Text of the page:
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Game shows getting double play

May 21, 2001  •  Post A Comment

Viewers will soon be finding more of the same on television as game shows once again prepare to use dual-platform strategies in both prime time and syndication.
NBC, Warner Bros., Buena Vista Television and Columbia TriStar are all exploring strategies of launching complementary series in prime-time and daytime windows as “Weakest Link,” “Elimidate,” “Who Wants to Be a Millionaire” and “Pyramid” are each in varying levels of development, some with more success than others.
The strategy was successful in the early days of television-when series such as “To Tell the Truth” and “Let’s Make a Deal” were able to carry two sets of audiences-but has become nearly extinct in recent years. Those shows that have tried to make it work were unable to find success.
“It can make perfect sense for a station,” said Bill Carroll, vice president and programming director at station rep firm Katz Television in New York. “The syndicated version of the series becomes a promotional platform for the prime-time airing of the show, while the same is true in reverse as the prime-time network airing created awareness for the strip.”
ABC’s decision to slice the number of airings of “Who Wants to Be a Millionaire” has set the industry abuzz with rumors that Buena Vista-which produces and distributes the show-is considering a syndicated version of the game show. Although a Buena Vista spokesperson declined comment, Buena Vista’s stripped version of “Millionaire” would likely be targeted toward daytime and/or early evening time slots sometime in 2002. It is unclear whether a syndicated “Millionaire” would feature prime-time host Regis Philbin.
“We’re never going to say we won’t do it,” BVTV President Janice Marinelli said recently. “But we don’t see the advantages of producing the series for syndication at this time, and until we do it will remain a unique prime-time show.”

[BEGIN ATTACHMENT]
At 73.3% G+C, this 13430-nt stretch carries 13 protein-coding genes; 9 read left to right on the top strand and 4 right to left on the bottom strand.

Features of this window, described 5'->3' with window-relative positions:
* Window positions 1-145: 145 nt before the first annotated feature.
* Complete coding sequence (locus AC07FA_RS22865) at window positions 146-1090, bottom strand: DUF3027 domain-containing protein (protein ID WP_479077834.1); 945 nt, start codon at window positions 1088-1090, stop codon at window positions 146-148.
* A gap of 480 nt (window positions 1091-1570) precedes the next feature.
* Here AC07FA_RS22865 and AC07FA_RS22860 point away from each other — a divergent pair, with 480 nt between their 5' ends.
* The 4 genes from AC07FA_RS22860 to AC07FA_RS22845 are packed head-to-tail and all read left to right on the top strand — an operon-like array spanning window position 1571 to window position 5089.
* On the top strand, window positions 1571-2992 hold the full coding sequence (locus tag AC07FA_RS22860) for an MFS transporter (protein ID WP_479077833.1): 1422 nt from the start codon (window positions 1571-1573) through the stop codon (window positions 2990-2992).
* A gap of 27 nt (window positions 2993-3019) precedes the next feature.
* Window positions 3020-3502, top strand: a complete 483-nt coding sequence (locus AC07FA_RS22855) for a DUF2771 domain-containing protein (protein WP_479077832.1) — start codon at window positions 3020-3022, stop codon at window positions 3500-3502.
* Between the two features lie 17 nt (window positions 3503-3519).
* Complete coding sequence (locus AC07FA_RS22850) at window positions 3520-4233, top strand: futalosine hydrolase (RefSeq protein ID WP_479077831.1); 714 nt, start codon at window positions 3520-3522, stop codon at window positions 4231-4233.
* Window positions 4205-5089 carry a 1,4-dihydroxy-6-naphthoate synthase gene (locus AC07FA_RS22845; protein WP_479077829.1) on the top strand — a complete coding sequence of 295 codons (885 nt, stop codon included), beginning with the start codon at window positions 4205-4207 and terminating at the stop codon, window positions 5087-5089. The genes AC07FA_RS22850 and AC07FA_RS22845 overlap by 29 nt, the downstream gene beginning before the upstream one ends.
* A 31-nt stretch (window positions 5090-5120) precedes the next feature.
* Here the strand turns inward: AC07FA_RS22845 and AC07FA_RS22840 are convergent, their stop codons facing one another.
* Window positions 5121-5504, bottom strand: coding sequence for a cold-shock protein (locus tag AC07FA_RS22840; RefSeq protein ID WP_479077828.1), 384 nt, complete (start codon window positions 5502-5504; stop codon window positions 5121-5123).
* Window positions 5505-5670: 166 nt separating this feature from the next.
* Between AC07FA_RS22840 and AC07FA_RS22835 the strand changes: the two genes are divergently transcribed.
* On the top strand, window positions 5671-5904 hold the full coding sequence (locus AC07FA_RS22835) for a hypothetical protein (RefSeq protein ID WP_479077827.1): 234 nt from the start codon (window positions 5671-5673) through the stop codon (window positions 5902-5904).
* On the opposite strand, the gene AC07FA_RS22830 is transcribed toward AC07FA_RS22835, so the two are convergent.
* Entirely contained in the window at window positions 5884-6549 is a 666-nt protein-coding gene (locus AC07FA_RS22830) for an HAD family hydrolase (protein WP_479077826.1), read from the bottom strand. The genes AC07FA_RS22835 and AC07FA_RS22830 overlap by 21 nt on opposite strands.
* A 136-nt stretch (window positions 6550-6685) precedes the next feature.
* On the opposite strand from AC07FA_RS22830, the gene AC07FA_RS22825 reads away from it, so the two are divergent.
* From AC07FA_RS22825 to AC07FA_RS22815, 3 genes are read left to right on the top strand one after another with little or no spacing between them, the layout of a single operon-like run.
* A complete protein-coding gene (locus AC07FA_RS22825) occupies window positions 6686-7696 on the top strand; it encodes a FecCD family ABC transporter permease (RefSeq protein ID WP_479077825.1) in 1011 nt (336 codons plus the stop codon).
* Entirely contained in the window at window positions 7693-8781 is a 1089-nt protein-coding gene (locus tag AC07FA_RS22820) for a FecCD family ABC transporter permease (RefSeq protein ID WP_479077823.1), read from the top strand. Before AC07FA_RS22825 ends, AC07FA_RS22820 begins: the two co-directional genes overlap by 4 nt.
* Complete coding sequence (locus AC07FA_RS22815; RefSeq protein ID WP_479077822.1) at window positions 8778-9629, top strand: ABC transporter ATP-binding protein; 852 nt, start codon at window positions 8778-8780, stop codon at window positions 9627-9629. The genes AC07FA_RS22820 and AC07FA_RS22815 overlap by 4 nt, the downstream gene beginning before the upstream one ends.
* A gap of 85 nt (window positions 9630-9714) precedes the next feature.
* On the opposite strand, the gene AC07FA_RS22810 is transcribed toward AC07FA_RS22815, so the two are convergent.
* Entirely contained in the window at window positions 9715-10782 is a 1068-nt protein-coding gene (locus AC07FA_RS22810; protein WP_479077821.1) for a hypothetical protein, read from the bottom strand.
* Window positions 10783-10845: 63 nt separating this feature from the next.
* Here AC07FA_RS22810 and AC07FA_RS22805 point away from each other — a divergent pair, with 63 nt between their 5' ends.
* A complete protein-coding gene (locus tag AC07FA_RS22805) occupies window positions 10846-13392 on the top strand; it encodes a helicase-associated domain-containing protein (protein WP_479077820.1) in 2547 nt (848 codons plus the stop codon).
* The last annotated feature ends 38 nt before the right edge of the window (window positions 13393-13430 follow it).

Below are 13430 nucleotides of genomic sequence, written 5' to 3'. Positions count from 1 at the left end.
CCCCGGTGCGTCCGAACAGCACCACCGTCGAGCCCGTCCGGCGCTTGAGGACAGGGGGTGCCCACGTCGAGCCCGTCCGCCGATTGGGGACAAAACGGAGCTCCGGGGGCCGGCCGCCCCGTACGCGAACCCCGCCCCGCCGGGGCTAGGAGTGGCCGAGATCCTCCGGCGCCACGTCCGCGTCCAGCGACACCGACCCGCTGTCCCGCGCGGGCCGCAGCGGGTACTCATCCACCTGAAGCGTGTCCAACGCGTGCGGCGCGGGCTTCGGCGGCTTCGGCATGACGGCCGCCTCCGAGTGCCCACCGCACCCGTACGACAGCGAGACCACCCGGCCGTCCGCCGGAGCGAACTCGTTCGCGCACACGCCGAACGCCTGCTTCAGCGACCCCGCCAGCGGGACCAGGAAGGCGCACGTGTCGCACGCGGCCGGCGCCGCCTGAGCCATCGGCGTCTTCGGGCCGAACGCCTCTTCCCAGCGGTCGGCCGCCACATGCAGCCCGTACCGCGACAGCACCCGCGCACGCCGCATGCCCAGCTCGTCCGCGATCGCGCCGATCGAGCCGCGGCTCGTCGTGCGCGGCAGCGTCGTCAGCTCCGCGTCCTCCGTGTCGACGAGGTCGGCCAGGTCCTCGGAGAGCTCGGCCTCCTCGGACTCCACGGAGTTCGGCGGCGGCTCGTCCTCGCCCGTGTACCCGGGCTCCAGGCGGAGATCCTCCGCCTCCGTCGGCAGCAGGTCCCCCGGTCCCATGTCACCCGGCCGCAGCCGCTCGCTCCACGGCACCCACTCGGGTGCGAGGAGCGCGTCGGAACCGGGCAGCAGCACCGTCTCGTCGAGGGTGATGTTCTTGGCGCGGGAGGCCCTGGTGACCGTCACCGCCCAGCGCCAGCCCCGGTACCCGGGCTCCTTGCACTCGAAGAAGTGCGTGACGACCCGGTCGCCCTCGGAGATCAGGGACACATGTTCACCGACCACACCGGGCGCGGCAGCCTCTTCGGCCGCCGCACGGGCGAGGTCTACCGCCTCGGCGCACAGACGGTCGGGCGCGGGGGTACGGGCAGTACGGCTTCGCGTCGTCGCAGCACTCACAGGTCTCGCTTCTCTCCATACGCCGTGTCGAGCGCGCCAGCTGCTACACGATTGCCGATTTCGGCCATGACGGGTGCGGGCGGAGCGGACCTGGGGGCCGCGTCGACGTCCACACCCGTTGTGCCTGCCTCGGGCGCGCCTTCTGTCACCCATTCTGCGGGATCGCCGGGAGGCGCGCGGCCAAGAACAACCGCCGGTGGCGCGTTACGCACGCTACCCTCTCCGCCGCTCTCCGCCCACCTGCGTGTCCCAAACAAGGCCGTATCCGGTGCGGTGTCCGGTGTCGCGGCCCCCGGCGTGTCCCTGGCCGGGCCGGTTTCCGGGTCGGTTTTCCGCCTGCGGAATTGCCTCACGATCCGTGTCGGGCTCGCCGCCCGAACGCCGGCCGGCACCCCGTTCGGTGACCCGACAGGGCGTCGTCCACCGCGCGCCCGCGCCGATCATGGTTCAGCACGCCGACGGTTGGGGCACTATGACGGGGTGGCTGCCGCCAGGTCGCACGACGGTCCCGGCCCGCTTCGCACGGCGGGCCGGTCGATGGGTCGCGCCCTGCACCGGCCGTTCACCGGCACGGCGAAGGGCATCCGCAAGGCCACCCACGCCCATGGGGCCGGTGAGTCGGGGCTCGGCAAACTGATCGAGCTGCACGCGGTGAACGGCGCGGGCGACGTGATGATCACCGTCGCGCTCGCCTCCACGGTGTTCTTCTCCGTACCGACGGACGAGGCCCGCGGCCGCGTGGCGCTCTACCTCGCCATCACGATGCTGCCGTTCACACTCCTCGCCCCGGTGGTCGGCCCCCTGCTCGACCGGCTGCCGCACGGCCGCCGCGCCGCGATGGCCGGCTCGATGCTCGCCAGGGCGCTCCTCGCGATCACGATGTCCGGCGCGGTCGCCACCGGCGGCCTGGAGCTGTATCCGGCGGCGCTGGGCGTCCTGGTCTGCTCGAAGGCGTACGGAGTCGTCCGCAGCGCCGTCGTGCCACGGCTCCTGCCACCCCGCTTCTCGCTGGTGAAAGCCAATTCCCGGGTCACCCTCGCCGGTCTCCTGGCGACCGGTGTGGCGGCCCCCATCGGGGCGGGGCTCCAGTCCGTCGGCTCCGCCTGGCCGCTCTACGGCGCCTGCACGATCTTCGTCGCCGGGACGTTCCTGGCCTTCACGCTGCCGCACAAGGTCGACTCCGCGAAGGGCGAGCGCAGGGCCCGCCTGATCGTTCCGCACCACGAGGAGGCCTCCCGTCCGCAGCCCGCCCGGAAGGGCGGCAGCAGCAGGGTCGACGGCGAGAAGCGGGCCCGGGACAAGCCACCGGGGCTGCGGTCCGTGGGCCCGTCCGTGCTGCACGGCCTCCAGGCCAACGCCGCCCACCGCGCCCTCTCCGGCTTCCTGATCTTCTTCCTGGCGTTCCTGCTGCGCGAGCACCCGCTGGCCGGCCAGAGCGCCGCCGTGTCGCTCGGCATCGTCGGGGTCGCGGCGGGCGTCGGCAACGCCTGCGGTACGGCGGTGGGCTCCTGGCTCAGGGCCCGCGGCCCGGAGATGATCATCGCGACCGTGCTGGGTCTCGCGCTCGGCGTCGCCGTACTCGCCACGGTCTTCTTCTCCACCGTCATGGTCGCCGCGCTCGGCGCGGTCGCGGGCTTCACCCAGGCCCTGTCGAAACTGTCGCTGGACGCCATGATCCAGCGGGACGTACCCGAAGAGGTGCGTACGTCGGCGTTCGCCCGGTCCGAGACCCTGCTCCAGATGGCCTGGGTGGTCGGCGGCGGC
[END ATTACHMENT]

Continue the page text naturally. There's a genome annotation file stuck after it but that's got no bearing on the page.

Insiders, including “Millionaire” producer Michael Davies, say the main reason the series-which was originally developed for syndication-had not made the move toward daytime was that the numerous airings in prime time would have driven down the value of the show. With the series now locked into only two nights, the company may have changed its mind.
But the first of these series to tackle the two platforms comes from Warner Bros., whose upcoming strip “Elimidate” was recently added to The WB’s schedule under the banner “Elimidate Deluxe.” Both versions of the relationship show will debut in the fall.
Meanwhile, NBC is close behind with “Weakest Link,” which already airs in prime time and will likely debut in syndication in January.
“We were lucky enough to go to NATPE with pilots of `Weakest Link’ already in tow,” said Ed Wilson, president of NBC Enterprises. “But we didn’t want to rush ahead and launch the show in September because there just weren’t enough time periods and we didn’t want to waste an opportunity to strip a series that is skewing to 18- to 34-year-olds like no other game show.”
The syndicated version of the show will almost certainly feature a different host from prime-time “Link’s” Anne Robinson. Columbia TriStar had developed two versions of “Pyramid,” based on the classic series “The $64,000 Pyramid,” for the two dayparts. The daytime version had Donny Osmond attached while the prime-time version had Steve Harvey on board as host. Neither of the two versions is scheduled to see the light of day soon, but the studio has long maintained that either version could come out once the right opportunity presents itself.